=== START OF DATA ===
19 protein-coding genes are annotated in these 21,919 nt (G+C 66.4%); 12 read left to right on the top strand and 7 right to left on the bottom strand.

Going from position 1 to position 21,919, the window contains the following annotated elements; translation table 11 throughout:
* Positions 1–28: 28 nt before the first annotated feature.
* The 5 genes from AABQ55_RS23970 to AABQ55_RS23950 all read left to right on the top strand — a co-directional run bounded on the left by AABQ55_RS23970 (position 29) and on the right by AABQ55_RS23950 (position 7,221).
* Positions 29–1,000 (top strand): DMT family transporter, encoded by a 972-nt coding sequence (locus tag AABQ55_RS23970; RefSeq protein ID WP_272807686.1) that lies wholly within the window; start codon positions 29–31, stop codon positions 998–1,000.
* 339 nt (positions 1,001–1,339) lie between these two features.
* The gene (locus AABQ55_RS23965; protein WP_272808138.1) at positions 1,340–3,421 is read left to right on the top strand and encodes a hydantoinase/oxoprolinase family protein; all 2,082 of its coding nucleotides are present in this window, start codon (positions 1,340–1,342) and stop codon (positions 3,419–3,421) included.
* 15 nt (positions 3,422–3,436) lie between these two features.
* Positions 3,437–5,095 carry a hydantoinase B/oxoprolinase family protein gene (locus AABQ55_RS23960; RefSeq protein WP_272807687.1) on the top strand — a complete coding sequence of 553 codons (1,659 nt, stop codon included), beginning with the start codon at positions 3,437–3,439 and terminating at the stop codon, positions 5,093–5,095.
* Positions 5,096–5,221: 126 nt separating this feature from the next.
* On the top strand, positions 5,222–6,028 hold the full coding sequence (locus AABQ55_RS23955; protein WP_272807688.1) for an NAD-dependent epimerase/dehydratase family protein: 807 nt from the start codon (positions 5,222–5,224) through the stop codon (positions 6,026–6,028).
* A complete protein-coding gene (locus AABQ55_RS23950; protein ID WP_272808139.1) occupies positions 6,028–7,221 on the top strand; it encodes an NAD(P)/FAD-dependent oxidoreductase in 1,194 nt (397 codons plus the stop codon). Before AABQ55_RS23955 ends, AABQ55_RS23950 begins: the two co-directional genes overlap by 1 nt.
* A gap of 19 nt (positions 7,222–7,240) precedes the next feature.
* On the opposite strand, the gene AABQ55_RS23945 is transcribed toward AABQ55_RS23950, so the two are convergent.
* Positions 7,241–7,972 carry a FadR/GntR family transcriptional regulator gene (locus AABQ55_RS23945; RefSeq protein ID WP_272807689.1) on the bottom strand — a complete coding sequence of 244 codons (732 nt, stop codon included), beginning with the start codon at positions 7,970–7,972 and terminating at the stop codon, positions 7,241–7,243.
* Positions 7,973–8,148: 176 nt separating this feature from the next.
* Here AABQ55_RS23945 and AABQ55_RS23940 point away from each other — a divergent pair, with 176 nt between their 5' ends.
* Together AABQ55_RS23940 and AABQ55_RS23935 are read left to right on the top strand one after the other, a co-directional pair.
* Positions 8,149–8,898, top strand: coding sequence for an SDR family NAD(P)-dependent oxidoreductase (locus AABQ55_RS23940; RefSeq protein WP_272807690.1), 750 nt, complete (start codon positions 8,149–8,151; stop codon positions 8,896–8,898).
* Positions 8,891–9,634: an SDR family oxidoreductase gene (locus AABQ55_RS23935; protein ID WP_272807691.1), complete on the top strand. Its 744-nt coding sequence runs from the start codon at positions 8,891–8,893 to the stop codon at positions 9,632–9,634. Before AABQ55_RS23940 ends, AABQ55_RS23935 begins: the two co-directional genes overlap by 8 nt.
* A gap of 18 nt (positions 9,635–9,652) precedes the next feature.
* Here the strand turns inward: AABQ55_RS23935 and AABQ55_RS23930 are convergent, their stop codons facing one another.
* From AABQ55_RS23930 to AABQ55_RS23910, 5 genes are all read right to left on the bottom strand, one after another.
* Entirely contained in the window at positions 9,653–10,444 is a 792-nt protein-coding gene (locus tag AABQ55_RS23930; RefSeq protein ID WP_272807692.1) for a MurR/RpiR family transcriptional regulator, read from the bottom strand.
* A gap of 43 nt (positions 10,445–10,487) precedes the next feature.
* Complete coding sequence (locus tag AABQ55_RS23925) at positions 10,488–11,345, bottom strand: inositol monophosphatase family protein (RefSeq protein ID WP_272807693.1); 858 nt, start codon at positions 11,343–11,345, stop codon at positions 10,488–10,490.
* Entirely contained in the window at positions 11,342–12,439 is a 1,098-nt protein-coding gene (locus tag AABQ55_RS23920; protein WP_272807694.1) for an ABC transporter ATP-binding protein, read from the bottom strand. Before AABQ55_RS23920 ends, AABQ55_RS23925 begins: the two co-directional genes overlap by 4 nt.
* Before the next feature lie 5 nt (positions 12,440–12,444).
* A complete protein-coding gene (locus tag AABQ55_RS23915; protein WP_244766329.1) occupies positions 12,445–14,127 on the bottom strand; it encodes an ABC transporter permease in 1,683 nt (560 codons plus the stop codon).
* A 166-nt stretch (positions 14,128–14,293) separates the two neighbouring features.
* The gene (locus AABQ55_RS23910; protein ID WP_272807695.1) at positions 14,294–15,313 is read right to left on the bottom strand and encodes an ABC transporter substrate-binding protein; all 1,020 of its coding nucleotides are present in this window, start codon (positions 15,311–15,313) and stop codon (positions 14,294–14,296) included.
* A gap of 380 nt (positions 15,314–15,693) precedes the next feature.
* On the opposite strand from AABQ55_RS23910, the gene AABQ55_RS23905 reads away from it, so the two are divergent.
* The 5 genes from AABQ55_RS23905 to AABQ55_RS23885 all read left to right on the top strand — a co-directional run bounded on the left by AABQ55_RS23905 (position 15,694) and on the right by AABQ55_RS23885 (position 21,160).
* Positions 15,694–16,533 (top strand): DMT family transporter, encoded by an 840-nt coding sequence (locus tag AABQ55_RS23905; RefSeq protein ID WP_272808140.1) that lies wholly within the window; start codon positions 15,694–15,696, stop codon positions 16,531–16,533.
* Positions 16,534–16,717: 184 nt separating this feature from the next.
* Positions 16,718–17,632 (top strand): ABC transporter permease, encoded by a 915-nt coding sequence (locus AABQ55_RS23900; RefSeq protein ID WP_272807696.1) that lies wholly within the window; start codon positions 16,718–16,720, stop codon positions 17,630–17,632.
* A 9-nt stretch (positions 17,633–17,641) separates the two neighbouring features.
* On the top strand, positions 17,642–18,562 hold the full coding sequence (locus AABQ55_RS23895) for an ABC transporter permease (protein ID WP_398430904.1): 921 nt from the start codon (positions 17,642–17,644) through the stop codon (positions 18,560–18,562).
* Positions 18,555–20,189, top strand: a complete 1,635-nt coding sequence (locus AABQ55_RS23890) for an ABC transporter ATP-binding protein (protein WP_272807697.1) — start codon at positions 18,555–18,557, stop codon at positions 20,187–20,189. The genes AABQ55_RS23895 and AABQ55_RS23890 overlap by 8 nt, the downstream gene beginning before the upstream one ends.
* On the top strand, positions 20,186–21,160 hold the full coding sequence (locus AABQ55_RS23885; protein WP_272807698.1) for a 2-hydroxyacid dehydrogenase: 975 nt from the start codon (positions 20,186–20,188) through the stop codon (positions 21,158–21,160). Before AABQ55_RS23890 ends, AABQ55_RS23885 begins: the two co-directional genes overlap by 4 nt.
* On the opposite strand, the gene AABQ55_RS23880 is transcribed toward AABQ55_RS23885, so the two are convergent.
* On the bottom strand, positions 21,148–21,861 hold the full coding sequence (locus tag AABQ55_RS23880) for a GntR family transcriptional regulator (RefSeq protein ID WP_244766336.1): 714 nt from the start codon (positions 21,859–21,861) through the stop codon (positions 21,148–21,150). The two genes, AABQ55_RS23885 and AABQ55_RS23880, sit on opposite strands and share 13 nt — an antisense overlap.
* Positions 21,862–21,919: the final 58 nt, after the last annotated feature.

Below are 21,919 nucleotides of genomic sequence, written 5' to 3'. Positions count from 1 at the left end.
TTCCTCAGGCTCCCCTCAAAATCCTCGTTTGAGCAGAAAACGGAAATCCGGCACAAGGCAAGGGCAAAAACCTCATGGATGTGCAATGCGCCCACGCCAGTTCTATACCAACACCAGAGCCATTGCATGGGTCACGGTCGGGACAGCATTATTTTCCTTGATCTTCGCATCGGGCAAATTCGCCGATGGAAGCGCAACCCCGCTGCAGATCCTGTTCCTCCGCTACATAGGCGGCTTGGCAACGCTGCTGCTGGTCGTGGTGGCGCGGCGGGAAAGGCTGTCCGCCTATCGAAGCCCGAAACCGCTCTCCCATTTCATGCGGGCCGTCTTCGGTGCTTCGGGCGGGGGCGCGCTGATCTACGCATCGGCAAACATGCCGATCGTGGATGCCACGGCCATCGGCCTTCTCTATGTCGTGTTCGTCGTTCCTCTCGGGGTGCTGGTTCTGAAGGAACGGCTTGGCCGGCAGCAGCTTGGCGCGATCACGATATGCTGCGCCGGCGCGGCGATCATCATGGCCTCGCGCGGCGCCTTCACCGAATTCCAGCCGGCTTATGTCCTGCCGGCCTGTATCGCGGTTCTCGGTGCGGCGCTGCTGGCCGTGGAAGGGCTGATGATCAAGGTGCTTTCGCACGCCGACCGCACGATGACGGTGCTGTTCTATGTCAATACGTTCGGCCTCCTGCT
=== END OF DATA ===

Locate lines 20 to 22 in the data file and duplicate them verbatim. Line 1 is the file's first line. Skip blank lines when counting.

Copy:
* Positions 8,891–9,634: an SDR family oxidoreductase gene (locus AABQ55_RS23935; protein ID WP_272807691.1), complete on the top strand. Its 744-nt coding sequence runs from the start codon at positions 8,891–8,893 to the stop codon at positions 9,632–9,634. Before AABQ55_RS23940 ends, AABQ55_RS23935 begins: the two co-directional genes overlap by 8 nt.
* A gap of 18 nt (positions 9,635–9,652) precedes the next feature.
* Here the strand turns inward: AABQ55_RS23935 and AABQ55_RS23930 are convergent, their stop codons facing one another.